4.21.22 Cartoon

As the month of April, and the school year, nears its end, it’s about time for students to start preparing to move into their new housing locations. Most leases in Maryville expire April 30, and if you haven’t found a way to hold your stuff until your new place is available, good luck.

Finals are usually the first week of May, and the same rings true for graduation. Usually, graduating seniors request to stay an extra week to celebrate, enjoy their ceremonial walk and be a general inconvenience for the next tenants. However, it’s not entirely the fault of those who request to stay longer but the fault of the realtors who lease to college students knowing they’ll need to stay longer than April 30.

The school calendar stays pretty consistent and is announced ahead of time. It’s confusing why leases don’t just start in the second week of May.

What kind of sense does it make to boot students out of their living arrangements before they’re done needing the space?

For freshmen who are planning to move off campus, life is a little easier for you. Freshmen are guaranteed the privilege of staying on campus until finals are finished — after May 1. However, moving from one off-campus location to another is troublesome.

Some landlords expect students to pack up their stuff at the end of the month and be out of the house before May 1, but they don’t provide a place to put their belongings during the transition. This causes students to panic, buying temporary storage to put their stuff in until they’re allowed to relocate. It also leaves tenants without a place to sleep, eat or just exist.

Landlords should have a move-in, move-out time period to allow students to make sure their new place is ready to be moved into. Some landlords do allow for a week extension at the end of the month but require the tenants to request it near the beginning of the lease. With students’ plans constantly changing, especially after the first semester, it’s difficult to tell whether they’ll need an extra week.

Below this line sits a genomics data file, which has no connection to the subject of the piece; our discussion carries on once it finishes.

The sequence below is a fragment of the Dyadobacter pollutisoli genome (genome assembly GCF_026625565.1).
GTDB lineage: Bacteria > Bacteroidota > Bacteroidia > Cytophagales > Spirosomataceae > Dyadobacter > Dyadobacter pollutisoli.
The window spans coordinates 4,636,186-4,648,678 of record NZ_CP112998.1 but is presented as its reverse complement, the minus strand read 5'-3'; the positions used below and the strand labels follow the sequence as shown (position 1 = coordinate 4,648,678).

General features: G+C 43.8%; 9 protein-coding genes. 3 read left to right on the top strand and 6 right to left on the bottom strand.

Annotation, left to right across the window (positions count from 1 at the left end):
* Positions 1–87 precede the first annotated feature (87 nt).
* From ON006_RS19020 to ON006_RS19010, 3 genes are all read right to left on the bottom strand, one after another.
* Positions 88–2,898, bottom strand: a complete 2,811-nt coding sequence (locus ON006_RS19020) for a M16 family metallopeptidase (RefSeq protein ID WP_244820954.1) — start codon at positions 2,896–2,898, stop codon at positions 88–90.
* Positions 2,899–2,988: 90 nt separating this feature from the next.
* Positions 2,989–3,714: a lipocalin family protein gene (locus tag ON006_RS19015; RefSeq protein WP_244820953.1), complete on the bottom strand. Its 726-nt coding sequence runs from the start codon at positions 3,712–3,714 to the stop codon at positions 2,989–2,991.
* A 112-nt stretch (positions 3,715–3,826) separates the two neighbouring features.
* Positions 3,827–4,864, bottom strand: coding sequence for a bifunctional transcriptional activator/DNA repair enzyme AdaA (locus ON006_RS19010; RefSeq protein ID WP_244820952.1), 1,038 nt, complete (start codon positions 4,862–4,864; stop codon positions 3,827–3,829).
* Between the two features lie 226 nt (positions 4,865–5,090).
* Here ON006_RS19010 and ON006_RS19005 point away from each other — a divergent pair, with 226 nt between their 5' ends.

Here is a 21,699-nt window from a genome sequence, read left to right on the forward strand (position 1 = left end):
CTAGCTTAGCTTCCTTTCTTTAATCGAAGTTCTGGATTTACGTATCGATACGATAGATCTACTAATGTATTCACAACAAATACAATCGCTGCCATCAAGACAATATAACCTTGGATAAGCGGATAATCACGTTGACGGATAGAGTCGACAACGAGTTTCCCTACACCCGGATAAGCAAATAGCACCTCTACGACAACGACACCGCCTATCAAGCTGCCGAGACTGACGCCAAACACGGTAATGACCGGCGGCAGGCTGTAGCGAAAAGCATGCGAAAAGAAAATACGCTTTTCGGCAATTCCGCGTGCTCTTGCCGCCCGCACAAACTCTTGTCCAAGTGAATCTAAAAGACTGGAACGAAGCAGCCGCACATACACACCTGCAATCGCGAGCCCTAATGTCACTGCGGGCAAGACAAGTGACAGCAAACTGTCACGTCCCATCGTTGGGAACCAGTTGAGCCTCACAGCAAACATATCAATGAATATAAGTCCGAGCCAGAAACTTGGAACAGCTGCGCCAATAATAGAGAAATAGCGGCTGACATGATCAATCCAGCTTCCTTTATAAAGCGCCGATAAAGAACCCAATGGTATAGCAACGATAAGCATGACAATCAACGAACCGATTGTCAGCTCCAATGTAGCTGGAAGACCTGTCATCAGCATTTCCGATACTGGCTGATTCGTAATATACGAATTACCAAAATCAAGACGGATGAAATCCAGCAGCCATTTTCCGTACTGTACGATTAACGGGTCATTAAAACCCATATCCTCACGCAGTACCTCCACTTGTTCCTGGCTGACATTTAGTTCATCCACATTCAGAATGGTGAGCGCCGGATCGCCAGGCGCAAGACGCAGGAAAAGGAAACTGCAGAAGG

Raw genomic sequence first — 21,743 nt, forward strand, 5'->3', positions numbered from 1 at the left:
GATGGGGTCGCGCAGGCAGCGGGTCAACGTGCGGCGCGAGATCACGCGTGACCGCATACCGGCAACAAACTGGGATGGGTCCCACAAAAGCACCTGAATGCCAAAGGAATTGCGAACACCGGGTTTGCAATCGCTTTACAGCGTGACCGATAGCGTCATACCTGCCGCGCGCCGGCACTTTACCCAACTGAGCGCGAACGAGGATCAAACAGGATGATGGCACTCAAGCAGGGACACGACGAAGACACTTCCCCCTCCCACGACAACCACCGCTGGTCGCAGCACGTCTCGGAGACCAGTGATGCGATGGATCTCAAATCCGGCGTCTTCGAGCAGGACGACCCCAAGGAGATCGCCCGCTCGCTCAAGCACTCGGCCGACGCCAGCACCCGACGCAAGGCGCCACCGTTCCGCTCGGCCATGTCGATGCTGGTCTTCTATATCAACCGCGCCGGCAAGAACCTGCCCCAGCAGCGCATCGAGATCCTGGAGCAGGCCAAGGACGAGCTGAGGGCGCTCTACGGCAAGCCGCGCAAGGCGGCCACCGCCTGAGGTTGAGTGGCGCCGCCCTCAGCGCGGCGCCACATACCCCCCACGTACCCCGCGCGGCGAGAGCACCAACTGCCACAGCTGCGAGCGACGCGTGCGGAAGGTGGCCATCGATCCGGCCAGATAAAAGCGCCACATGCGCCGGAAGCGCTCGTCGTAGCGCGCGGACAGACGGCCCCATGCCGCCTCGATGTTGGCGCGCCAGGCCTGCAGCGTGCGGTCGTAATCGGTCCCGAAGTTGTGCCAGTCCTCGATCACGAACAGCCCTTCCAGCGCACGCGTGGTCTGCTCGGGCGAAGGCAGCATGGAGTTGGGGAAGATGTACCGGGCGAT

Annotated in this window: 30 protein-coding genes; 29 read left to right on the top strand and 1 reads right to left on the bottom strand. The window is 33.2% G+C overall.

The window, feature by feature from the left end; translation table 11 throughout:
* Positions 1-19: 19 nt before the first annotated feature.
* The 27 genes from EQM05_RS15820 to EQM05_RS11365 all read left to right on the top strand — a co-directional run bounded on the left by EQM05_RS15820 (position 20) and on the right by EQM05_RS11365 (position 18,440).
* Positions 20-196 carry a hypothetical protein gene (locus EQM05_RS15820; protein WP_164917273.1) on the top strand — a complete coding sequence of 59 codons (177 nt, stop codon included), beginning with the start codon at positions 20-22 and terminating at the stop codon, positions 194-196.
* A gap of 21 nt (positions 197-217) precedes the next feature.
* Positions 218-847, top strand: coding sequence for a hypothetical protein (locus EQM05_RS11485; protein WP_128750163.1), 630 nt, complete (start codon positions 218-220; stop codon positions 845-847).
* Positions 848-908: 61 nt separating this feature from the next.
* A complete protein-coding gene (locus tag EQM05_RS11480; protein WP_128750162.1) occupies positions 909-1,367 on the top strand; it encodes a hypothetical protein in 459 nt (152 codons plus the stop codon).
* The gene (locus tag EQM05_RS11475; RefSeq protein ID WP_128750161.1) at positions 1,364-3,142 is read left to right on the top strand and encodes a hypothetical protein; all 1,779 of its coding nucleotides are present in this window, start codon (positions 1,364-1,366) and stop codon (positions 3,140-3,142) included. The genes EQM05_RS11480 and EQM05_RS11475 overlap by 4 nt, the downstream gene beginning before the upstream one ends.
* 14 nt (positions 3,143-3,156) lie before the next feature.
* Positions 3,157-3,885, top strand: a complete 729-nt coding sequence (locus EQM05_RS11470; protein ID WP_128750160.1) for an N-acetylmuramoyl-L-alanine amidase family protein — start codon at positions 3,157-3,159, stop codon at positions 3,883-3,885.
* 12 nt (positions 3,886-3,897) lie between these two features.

There could be a fallout between roommates, difficulty finding time to move belongings or other unforeseen circumstances that life often brings. For many students out of state, it’s not ideal for them to send their belongings home before moving and slowly transfer items through various visits throughout the summer.

Additionally, some landlords decide to have work done on properties before new tenants take it over. And, they aren’t always clear about this up front. Sometimes not even giving tenants a target date for when they will be able to move into the property they are paying to live at.

This can range from a few days to a month. It would be wise for landlords to allocate time, even if it's two weeks, for tenants to wait for their new homes for the year to be emptied and prepared for them to make the transition.

It’s even more difficult for student-athletes to find time to move out properly. This year, Bearcat baseball, golf, softball and track and field will be out of town around or on the day that leases expire. These athletes probably didn’t know their schedule until after their landlords requested to know if they planned to resign the lease or not for the following year.

Those who are moving into houses that need work done will be forced to sleep on a couch at someone else’s place and store their belongings somewhere else. It’s inconvenient and, honestly, makes the landlords look bad. I’m sure landlords don’t care too much about their image as long as they’re getting paid. However, it’s wrong to expect tenants to clean the house and vacate with zero time or accommodations to do so.

In a market ruled by Northwest and its students, the businesses should be a little more considerate of Bearcat students. Landlords and real estate owners need to implement better procedures to help move tenants in and out of properties.

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